The Arms Control Association, founded in 1971, is a national nonpartisan membership organization dedicated to promoting public understanding of and support for effective arms control policies. Through its public education and media programs and its magazine, Arms Control Today, Arms Control Association provides policy-makers, the press and the interested public with authoritative information, analysis and commentary on arms control proposals, negotiations and agreements, and related national security issues. In addition to the regular press briefings the Arms Control Association holds on major arms control developments, the staff provides commentary and analysis on a broad spectrum of issues for journalists and scholars both in the United States and abroad.
Article 36 is a UK-based not-for-profit organisation working to prevent the unintended, unnecessary or unacceptable harm caused by certain weapons. Article 36 undertakes research, policy and advocacy and promotes civil society partnerships to respond to harm caused by existing weapons and to build a stronger framework to prevent harm as weapons are used or developed in the future.
The Campaign to Stop Killer Robots is a global coalition of 63 international, regional, and national non-governmental organizations (NGOs) in 28 countries that calls for a preemptive ban on fully autonomous weapons
The Control Arms Secretariat, established in 2011, is the coordination body for Control Arms coalition, supporting its members, representing them to governments at the UN and providing leadership in the furtherance of the campaign. This role has been vital to harnessing the collective skills, expertise and energy of coalition partners to achieve the adoption of the Arms Trade Treaty (ATT) and to maintain the momentum of the Treaty process.
Preparatory Commission for the Comprehensive Nuclear-Test-Ban Treaty Organization
Since the Comprehensive Nuclear-Test-Ban Treaty (CTBT) is not yet in force, the organization is called the Preparatory Commission for the Comprehensive Nuclear-Test-Ban Treaty Organization (CTBTO). It was founded in 1996, has over 260 staff from over 70 countries, and is based in Vienna. The CTBTO’s main tasks are the promotion of the Treaty and the build-up of the verification regime so that it is operational when the Treaty enters into force.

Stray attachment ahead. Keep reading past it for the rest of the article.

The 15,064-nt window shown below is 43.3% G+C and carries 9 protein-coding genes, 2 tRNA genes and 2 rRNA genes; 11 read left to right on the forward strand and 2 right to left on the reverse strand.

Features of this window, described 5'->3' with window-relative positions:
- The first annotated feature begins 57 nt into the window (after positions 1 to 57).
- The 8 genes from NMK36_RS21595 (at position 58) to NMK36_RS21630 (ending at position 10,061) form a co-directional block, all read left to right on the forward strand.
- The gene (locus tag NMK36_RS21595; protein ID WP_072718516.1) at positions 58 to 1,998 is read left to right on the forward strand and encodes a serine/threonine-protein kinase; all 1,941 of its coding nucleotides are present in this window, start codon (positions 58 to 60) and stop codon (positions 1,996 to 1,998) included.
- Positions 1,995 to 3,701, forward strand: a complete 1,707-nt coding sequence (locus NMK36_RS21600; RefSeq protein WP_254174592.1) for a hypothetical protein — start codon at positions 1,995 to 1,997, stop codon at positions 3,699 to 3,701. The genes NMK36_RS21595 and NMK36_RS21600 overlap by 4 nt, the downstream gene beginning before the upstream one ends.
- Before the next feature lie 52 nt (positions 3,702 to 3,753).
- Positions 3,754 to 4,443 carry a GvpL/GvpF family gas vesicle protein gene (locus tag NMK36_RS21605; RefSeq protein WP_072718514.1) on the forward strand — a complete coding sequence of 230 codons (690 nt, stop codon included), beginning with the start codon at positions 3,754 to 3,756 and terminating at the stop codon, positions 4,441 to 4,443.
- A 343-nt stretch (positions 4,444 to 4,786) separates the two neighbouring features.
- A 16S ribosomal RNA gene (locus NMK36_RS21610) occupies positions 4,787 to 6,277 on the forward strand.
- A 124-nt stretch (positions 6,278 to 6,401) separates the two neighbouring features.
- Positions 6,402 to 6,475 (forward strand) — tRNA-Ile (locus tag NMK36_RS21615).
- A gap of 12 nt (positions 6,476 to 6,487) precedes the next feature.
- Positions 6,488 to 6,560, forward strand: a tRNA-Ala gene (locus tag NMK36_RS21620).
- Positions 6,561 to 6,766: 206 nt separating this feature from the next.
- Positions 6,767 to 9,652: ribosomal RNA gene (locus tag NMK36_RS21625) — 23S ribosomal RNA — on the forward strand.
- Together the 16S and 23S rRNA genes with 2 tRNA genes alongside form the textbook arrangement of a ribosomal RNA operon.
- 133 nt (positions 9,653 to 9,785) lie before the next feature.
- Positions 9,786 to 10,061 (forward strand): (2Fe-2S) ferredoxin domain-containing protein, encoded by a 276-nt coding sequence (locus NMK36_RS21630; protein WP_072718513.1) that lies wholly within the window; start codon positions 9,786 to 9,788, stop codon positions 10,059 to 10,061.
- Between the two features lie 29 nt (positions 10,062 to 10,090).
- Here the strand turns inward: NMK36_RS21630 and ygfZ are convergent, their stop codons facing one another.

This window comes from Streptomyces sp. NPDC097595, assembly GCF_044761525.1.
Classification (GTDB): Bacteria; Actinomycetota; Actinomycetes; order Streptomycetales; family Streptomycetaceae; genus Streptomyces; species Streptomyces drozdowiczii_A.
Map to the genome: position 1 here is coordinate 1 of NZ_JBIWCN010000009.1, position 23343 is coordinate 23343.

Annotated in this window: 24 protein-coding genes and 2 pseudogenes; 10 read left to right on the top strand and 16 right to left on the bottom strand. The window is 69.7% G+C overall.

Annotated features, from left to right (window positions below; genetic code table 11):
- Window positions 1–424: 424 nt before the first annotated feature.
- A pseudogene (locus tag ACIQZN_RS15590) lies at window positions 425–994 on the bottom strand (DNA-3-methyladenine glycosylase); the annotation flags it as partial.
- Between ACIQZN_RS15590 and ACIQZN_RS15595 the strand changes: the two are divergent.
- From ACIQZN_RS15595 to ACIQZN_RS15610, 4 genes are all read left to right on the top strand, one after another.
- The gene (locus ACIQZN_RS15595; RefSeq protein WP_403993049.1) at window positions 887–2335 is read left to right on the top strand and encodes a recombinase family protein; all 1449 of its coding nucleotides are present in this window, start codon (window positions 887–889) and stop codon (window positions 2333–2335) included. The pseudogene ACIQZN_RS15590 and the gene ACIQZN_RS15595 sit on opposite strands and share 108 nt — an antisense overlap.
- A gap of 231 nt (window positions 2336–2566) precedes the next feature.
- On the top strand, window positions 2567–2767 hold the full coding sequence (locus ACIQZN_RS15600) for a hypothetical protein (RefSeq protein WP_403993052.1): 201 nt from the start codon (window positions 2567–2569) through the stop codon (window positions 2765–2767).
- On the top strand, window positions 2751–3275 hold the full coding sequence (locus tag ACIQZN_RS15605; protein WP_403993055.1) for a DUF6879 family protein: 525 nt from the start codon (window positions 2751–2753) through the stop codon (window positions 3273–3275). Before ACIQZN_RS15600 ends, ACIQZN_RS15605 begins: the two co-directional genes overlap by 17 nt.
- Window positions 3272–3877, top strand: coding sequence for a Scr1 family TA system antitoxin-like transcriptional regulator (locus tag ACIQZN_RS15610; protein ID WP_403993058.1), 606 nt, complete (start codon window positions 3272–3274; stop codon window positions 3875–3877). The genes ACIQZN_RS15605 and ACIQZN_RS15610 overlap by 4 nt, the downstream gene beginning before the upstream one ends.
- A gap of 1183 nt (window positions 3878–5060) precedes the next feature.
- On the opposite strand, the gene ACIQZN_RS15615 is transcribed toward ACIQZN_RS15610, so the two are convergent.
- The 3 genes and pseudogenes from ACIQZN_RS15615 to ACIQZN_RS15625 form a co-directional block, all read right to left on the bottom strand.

Geneva International Centre for Humanitarian Demining
The Geneva International Centre for Humanitarian Demining (GICHD) is an expert organisation working to reduce the impact of mines, cluster munitions and other explosive hazards, in close partnership with mine action organisations and other human security actors. The GICHD supports the ultimate goals of mine action: saving lives, returning land to productive use and promoting development. Based at the Maison de la paix in Geneva, and founded in 1998, the GICHD employs around 65 staff members from 19 nations. This makes the GICHD a unique and international centre of mine action expertise and knowledge.
The Gender and Mine Action Programme (GMAP) is a programme of the Geneva International Centre for Humanitarian Demining (GICHD) working to make mine action more inclusive, effective, and efficient through the mainstreaming of gender and diversity perspectives. Before its integration into the GICHD in March 2019, GMAP has worked as an independent organisation for more than 12 years. GMAP supports partners and encourages stakeholders to mainstream gender and diversity in mine action policies, programming and operations through in-country and remote advisory services, technical assistance, capacity development, research and advocacy. GMAP also works towards the implementation of UN Security Council Resolution 1325 (2000) through the promotion of women’s empowerment and participation in decision-making in mine action programmes.
This website aims to increase public awareness of humanitarian disarmament while serving as a hub of information for practitioners in the field. It provides an overarching definition of humanitarian disarmament that cuts across campaigns. It introduces readers to key issues and the campaigns that work to address them. It offers a list of other resources and a calendar of events. Finally, it highlights key developments as they unfold.
The website originated in the conference “Humanitarian Disarmament: The Way Ahead,” organized by Harvard Law School’s Armed Conflict and Civilian Protection Initiative in 2018. This event gave global leaders in humanitarian disarmament an opportunity to reflect on the state of the field and strategize about its future. The participants agreed on the value of highlighting their common methods and aims, and this website is a product of their discussions.
The IAEA is the world’s center of cooperation in the nuclear field. It was set up as the world’s “Atoms for Peace” organization in 1957 within the United Nations family. The Agency works with its Member States and multiple partners worldwide to promote safe, secure and peaceful nuclear technologies
Established in 1863, the ICRC operates worldwide, helping people affected by conflict and armed violence and promoting the laws that protect victims of war. An independent and neutral organization, its mandate stems essentially from the Geneva Conventions of 1949. The ICRC is based in Geneva, Switzerland, and employs some 16,000 people in more than 80 countries.